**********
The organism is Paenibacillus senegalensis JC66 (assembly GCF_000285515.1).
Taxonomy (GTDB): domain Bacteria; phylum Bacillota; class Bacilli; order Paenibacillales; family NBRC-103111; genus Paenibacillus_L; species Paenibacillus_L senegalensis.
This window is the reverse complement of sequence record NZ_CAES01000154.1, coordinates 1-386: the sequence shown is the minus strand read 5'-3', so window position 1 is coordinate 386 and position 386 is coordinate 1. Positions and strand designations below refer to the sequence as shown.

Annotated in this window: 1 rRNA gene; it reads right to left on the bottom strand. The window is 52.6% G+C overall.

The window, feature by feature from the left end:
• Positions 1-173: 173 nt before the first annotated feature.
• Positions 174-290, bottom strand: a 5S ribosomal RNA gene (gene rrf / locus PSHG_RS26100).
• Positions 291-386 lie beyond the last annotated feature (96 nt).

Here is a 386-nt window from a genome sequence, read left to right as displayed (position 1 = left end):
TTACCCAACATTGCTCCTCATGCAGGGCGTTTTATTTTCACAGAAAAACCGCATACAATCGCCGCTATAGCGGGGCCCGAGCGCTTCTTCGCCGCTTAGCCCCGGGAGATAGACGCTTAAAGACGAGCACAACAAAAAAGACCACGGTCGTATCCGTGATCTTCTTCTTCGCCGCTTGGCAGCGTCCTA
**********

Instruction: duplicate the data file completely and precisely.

The organism is Paenibacillus senegalensis JC66 (assembly GCF_000285515.1).
Taxonomy (GTDB): domain Bacteria; phylum Bacillota; class Bacilli; order Paenibacillales; family NBRC-103111; genus Paenibacillus_L; species Paenibacillus_L senegalensis.
This window is the reverse complement of sequence record NZ_CAES01000154.1, coordinates 1-386: the sequence shown is the minus strand read 5'-3', so window position 1 is coordinate 386 and position 386 is coordinate 1. Positions and strand designations below refer to the sequence as shown.

Annotated in this window: 1 rRNA gene; it reads right to left on the bottom strand. The window is 52.6% G+C overall.

The window, feature by feature from the left end:
• Positions 1-173: 173 nt before the first annotated feature.
• Positions 174-290, bottom strand: a 5S ribosomal RNA gene (gene rrf / locus PSHG_RS26100).
• Positions 291-386 lie beyond the last annotated feature (96 nt).

Here is a 386-nt window from a genome sequence, read left to right as displayed (position 1 = left end):
TTACCCAACATTGCTCCTCATGCAGGGCGTTTTATTTTCACAGAAAAACCGCATACAATCGCCGCTATAGCGGGGCCCGAGCGCTTCTTCGCCGCTTAGCCCCGGGAGATAGACGCTTAAAGACGAGCACAACAAAAAAGACCACGGTCGTATCCGTGATCTTCTTCTTCGCCGCTTGGCAGCGTCCTA